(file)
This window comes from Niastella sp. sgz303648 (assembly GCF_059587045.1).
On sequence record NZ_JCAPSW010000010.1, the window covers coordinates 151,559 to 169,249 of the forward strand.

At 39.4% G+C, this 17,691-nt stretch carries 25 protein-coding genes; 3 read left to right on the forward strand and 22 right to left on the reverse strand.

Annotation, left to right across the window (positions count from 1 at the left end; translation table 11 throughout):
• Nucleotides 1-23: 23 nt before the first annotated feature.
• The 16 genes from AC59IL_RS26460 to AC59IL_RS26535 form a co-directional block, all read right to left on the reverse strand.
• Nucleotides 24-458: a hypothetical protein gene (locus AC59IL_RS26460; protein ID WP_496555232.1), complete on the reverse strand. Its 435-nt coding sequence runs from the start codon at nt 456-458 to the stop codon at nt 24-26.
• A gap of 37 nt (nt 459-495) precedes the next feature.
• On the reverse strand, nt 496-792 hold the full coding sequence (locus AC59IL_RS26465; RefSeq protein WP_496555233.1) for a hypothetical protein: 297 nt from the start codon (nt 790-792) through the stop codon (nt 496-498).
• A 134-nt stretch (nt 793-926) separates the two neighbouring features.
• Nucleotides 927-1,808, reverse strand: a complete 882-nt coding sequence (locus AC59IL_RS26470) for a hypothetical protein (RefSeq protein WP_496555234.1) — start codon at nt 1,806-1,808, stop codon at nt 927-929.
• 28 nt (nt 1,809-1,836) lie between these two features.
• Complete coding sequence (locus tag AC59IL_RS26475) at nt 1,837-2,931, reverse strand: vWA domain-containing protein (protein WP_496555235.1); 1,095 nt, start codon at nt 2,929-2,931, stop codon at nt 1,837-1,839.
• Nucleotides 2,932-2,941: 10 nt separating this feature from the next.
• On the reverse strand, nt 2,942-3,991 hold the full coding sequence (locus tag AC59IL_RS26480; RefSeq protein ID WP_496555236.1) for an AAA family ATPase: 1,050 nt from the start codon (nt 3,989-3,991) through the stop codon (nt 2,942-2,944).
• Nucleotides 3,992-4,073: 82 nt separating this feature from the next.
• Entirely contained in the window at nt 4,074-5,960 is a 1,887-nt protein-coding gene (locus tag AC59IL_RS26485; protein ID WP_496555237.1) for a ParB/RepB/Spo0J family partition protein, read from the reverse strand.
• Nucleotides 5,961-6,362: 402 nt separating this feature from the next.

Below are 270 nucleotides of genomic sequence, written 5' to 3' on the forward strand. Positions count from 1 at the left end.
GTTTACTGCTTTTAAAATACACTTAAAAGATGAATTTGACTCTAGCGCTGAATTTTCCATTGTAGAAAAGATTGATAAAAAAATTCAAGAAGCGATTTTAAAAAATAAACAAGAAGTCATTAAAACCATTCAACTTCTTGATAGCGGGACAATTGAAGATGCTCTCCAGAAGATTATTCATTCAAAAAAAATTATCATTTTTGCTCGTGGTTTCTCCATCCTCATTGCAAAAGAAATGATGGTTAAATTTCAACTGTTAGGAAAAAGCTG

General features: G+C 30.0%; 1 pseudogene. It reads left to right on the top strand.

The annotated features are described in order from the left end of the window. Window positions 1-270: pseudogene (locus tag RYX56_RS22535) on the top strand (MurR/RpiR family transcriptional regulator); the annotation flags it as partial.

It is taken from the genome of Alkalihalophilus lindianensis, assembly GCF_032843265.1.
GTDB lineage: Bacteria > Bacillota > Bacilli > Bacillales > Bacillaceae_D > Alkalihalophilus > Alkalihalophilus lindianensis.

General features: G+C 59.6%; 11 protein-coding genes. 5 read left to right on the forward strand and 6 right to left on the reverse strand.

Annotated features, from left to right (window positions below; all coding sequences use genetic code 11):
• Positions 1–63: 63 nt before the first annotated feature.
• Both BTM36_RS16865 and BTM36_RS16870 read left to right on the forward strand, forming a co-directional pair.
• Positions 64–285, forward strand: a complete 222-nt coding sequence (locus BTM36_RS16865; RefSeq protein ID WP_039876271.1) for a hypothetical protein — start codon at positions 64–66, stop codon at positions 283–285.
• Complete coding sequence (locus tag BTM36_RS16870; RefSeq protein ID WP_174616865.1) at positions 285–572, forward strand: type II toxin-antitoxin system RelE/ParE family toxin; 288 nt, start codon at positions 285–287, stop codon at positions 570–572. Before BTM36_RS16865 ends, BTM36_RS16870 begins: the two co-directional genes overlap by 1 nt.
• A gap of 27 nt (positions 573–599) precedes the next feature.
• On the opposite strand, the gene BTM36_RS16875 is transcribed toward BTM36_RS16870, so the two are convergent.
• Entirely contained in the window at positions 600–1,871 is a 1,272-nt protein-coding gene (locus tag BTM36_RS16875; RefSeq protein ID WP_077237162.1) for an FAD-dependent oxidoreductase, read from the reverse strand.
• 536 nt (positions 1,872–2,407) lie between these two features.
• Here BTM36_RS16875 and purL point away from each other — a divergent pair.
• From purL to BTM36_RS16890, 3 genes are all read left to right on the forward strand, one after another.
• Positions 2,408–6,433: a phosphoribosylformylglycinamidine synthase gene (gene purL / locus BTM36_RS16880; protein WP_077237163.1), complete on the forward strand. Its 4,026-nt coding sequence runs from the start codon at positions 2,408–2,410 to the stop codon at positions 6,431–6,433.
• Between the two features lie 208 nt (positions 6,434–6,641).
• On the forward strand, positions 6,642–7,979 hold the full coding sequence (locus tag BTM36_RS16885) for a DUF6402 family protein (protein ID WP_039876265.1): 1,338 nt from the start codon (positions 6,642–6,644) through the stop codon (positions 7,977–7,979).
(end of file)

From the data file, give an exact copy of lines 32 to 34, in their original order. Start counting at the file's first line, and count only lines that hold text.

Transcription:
• On the opposite strand, the gene BTM36_RS16875 is transcribed toward BTM36_RS16870, so the two are convergent.
• Entirely contained in the window at positions 600–1,871 is a 1,272-nt protein-coding gene (locus tag BTM36_RS16875; RefSeq protein ID WP_077237162.1) for an FAD-dependent oxidoreductase, read from the reverse strand.
• 536 nt (positions 1,872–2,407) lie between these two features.